SPRINGFIELD, Ill. (IRN) – The director of a homeless veterans’ shelter says the transition between home-life and the battlefield has improved since the Vietnam War era, but homelessness among veterans is still a problem.

Deanna Mackey, director of the Prince homeless veterans home in Mantino, says Illinois is doing a better job of keeping the newer generations of veterans off the street because the community helps them transition better.

One in every three homeless men is a veteran, and half of them served in Vietnam. More than three-quarters of homeless veterans have alcohol, drug and mental health problems. Mackey says those are big reasons they lose their homes.

“Some of those ills and problems the individual veterans have… they haven’t got over yet,” Mackey says.

Mackey says about 1,200 veterans are homeless in Illinois, and that doesn’t include those who are staying at their relatives’ and friends’ houses temporarily.

Erica Borggren, director of the Illinois Department of Veterans Affairs, says mentally unstable veterans have trouble maintaining jobs, and unemployment leads to homelessness.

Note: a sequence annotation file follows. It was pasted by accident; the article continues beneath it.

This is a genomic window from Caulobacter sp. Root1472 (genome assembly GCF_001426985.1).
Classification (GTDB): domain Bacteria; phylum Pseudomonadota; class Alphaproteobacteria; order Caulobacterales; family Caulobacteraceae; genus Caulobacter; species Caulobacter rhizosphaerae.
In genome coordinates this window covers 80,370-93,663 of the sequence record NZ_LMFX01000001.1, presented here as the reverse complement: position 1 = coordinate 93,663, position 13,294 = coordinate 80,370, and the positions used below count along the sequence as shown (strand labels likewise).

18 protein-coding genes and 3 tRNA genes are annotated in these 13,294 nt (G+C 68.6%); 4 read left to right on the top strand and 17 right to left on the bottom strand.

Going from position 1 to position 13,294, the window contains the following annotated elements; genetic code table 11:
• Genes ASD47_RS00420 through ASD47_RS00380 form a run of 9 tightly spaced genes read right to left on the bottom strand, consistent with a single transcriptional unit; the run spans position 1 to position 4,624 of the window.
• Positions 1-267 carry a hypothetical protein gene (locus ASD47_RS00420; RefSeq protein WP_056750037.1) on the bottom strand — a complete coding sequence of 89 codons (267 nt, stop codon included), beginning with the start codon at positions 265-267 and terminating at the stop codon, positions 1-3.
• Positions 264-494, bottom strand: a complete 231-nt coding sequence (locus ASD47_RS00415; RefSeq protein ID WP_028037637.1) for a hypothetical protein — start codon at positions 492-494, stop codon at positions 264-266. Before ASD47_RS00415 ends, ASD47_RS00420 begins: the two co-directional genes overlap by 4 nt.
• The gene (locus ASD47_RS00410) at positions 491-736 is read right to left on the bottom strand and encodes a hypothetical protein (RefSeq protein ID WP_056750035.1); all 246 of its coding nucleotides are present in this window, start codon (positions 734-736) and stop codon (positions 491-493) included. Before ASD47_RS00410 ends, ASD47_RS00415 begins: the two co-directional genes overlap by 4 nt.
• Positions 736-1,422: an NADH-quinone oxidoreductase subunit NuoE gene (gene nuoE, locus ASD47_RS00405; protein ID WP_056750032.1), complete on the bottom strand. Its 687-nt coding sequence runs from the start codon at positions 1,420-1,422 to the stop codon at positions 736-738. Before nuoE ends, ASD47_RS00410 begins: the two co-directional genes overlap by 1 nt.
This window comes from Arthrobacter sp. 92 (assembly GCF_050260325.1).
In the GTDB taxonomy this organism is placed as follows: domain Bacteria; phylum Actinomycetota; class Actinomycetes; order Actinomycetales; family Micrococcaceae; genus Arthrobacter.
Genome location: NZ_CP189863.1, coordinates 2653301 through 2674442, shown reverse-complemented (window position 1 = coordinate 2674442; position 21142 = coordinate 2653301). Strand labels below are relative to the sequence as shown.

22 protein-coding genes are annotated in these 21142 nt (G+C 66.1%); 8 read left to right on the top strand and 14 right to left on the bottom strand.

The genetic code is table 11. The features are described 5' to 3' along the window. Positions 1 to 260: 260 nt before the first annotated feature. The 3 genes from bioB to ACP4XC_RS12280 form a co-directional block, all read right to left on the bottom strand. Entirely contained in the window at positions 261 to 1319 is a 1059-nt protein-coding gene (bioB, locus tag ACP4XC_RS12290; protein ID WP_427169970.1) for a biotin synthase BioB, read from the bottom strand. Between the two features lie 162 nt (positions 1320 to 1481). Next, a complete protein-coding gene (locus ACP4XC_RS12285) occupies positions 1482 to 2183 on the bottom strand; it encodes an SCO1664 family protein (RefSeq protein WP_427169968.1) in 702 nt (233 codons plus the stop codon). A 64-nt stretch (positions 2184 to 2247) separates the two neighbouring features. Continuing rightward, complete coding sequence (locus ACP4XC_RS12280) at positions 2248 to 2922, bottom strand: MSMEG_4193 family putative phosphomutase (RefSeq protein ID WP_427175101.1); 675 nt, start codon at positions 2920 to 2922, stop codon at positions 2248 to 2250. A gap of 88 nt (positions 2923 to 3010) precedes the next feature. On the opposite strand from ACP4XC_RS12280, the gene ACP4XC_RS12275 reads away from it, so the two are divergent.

“For service members being able to transition back into family life, being able to find a job really matters,” Borggren says. “That’s a big part of what we do stateside.”

Only one-fourth of homeless veterans have used VA homeless services. Mackey says many veterans are reluctant to seek help because they view doing so as a weakness.

Copyright IRN

Comments (4)
  1. August says:

    The veteran’s Prince Home is a 12-Step religious cult PRISON! The veterans are disrespected hourly. VETERANS BEWARE!

    1. Todd Warden says:

      This is a response to the “VETERANS BEWARE” comment. The Prince Home is a program to help those of us veterans who have “fallen”. No such thing as religious cult or prison. There are, as in society, rules for the effect of social harmony. As for the disrespected hourly statement, I myself as not seen any transgression of disrespect. If you want respect then give respect. Simple but when I was a homeless person , we often feel stepped on.
      There is an 12 -Step part of the program in which those of us who feel the need turn around our lives- this is a chance too.

  2. Leon White says:

    My perspective on The Prince Home At Manteno differs from that of the August comment highlighting Veterans Beware. I prefer to amplify the fact that veterans should Be Aware of the Prince Home and the many services it provides. The benefits of residency here at Prince are limitless and I would say that the success ratio depends solely on the individual and not the program. As a current resident of the Prince Home for more than 11months and counting my experience here have been life altering and I’m well on my way regaining my independence and manageability.

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